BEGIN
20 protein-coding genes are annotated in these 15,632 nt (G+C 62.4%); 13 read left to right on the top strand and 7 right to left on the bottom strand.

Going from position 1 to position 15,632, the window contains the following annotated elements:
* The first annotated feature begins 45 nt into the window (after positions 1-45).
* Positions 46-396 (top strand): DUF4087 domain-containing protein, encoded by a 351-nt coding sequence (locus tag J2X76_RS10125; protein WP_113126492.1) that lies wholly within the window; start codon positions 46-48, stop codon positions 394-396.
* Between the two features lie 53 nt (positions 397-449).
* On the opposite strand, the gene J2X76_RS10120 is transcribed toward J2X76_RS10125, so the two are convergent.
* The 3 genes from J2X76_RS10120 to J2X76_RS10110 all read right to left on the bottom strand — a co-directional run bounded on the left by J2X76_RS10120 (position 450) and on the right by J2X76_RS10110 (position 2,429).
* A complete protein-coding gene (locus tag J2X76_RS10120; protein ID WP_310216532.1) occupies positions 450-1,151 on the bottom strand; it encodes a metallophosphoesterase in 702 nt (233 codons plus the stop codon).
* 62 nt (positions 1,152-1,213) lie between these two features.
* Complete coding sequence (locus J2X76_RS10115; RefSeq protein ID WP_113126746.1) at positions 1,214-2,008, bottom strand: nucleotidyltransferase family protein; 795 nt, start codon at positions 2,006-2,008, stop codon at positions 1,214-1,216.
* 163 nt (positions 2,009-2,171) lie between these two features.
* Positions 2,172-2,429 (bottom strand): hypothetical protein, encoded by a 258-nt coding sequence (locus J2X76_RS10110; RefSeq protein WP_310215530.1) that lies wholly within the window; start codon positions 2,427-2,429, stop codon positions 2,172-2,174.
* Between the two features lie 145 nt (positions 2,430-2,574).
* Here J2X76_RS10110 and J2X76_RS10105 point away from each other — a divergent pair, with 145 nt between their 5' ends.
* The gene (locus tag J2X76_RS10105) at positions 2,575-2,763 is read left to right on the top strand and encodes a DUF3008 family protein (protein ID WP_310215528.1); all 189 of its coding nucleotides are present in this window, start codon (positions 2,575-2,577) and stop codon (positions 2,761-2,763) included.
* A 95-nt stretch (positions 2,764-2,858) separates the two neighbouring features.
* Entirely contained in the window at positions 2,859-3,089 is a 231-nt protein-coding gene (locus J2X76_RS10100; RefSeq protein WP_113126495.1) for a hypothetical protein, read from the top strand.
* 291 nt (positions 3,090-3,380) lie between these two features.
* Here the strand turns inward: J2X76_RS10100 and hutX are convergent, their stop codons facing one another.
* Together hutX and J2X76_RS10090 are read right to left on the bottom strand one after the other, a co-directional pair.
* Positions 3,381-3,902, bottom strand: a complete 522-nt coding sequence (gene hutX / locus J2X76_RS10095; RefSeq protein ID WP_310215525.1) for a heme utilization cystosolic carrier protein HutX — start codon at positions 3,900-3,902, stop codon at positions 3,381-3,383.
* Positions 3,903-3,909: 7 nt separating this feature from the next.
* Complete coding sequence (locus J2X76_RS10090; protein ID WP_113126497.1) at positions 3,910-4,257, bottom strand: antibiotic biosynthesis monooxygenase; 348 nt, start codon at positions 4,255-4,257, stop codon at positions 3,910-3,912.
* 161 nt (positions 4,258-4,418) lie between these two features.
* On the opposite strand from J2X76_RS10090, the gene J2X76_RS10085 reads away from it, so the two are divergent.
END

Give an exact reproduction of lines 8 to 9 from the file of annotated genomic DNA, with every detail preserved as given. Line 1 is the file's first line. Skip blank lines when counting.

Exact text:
* A complete protein-coding gene (locus tag J2X76_RS10120; protein ID WP_310216532.1) occupies positions 450-1,151 on the bottom strand; it encodes a metallophosphoesterase in 702 nt (233 codons plus the stop codon).
* 62 nt (positions 1,152-1,213) lie between these two features.